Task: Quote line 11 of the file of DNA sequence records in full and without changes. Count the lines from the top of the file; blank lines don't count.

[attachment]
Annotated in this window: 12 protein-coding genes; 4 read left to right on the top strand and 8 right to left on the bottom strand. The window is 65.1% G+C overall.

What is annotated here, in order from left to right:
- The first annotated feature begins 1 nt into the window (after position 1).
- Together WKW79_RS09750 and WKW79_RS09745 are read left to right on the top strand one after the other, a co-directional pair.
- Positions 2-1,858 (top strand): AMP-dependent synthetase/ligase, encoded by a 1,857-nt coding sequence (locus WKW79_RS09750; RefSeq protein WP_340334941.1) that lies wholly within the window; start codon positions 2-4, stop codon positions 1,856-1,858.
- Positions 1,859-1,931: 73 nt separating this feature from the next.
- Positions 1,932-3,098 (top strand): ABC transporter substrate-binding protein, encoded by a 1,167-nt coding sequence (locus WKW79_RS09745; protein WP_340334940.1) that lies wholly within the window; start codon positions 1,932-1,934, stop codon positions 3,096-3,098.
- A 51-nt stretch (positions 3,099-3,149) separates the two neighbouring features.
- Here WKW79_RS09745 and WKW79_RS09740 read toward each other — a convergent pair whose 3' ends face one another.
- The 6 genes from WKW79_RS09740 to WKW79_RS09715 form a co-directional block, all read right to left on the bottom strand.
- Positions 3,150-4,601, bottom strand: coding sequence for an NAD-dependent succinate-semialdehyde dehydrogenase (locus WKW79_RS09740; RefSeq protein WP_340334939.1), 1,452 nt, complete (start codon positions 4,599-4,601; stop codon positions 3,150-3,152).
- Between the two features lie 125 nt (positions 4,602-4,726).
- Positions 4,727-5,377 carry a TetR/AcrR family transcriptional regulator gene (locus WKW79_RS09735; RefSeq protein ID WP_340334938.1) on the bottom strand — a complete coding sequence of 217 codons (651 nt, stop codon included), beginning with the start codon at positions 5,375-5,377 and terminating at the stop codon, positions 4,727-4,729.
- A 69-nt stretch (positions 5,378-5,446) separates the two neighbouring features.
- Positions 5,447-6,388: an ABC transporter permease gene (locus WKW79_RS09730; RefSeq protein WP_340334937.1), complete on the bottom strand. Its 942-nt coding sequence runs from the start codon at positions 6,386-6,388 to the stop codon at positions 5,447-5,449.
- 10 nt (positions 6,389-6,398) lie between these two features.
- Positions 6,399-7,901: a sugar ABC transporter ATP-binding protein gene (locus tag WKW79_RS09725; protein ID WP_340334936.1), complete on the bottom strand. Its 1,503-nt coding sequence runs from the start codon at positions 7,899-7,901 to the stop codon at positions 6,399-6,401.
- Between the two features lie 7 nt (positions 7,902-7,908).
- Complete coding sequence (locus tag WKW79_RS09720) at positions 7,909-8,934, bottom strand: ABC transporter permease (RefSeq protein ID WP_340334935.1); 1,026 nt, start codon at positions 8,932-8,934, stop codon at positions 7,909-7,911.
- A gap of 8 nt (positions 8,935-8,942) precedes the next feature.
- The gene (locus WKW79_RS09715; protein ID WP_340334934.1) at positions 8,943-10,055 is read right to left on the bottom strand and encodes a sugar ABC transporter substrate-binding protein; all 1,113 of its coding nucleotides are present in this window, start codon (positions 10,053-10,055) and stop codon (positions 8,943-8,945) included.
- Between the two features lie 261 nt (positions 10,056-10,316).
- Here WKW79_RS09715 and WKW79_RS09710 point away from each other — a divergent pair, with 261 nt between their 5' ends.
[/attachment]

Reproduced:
- Positions 3,150-4,601, bottom strand: coding sequence for an NAD-dependent succinate-semialdehyde dehydrogenase (locus WKW79_RS09740; RefSeq protein WP_340334939.1), 1,452 nt, complete (start codon positions 4,599-4,601; stop codon positions 3,150-3,152).